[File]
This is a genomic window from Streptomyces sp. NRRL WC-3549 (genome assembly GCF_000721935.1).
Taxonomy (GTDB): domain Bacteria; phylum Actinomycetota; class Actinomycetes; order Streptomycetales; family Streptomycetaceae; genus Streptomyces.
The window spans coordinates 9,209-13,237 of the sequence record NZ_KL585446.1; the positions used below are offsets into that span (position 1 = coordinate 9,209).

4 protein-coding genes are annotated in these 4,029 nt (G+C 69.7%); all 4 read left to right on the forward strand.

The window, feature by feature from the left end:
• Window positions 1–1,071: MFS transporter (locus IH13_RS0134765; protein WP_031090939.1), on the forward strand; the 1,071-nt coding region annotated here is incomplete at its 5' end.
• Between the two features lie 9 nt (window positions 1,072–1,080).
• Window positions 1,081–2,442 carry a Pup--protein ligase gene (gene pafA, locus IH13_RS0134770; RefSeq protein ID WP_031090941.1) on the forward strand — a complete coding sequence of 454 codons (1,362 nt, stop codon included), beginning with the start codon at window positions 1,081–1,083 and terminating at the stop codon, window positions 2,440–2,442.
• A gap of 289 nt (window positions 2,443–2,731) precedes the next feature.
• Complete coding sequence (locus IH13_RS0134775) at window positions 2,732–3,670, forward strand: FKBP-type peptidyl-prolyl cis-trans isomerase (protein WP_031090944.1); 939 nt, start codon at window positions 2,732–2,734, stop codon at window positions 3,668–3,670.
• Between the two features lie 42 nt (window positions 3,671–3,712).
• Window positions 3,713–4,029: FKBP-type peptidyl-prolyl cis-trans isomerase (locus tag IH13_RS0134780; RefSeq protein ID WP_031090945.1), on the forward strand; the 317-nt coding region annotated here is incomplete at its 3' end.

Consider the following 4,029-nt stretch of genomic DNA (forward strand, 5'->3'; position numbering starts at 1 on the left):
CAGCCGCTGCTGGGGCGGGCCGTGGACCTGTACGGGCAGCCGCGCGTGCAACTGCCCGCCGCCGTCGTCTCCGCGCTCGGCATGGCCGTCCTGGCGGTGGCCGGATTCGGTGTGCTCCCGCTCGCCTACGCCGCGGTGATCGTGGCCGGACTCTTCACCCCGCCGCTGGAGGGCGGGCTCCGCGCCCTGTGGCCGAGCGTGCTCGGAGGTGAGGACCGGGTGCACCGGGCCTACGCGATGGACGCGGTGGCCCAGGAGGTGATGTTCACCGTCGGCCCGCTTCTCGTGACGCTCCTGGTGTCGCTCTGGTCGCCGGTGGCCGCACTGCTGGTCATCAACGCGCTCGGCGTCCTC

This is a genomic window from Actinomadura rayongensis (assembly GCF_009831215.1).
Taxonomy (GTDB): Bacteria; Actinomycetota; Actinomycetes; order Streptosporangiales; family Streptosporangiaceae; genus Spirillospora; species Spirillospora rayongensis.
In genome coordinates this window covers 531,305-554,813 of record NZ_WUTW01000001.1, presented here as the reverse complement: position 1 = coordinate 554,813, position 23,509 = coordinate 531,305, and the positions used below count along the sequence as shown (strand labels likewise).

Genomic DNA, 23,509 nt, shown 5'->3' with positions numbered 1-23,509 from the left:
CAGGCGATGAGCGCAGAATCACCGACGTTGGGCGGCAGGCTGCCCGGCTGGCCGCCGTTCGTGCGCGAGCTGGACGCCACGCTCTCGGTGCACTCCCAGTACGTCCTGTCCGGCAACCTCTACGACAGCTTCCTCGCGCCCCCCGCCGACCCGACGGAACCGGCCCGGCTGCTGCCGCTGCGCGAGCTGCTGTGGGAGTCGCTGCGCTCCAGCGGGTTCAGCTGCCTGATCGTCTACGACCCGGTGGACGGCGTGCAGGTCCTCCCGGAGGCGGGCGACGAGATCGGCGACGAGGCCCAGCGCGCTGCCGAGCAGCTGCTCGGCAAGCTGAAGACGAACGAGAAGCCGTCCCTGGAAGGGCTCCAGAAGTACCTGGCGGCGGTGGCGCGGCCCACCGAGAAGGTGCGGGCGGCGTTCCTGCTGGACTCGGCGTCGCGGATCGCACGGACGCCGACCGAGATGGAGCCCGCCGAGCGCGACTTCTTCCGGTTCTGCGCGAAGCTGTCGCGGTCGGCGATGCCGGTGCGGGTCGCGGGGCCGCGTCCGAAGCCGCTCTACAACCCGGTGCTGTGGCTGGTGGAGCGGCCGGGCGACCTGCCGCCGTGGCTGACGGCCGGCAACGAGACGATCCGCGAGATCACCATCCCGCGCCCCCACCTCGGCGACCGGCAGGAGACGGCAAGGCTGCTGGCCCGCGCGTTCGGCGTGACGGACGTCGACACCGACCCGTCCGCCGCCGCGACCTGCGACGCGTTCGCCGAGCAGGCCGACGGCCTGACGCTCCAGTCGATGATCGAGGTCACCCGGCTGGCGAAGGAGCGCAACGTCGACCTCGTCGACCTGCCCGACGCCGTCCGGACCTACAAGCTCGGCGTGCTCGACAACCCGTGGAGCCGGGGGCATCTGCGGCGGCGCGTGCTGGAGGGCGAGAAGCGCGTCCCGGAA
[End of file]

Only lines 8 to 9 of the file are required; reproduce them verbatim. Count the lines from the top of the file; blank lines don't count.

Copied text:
• Window positions 1,081–2,442 carry a Pup--protein ligase gene (gene pafA, locus IH13_RS0134770; RefSeq protein ID WP_031090941.1) on the forward strand — a complete coding sequence of 454 codons (1,362 nt, stop codon included), beginning with the start codon at window positions 1,081–1,083 and terminating at the stop codon, window positions 2,440–2,442.
• A gap of 289 nt (window positions 2,443–2,731) precedes the next feature.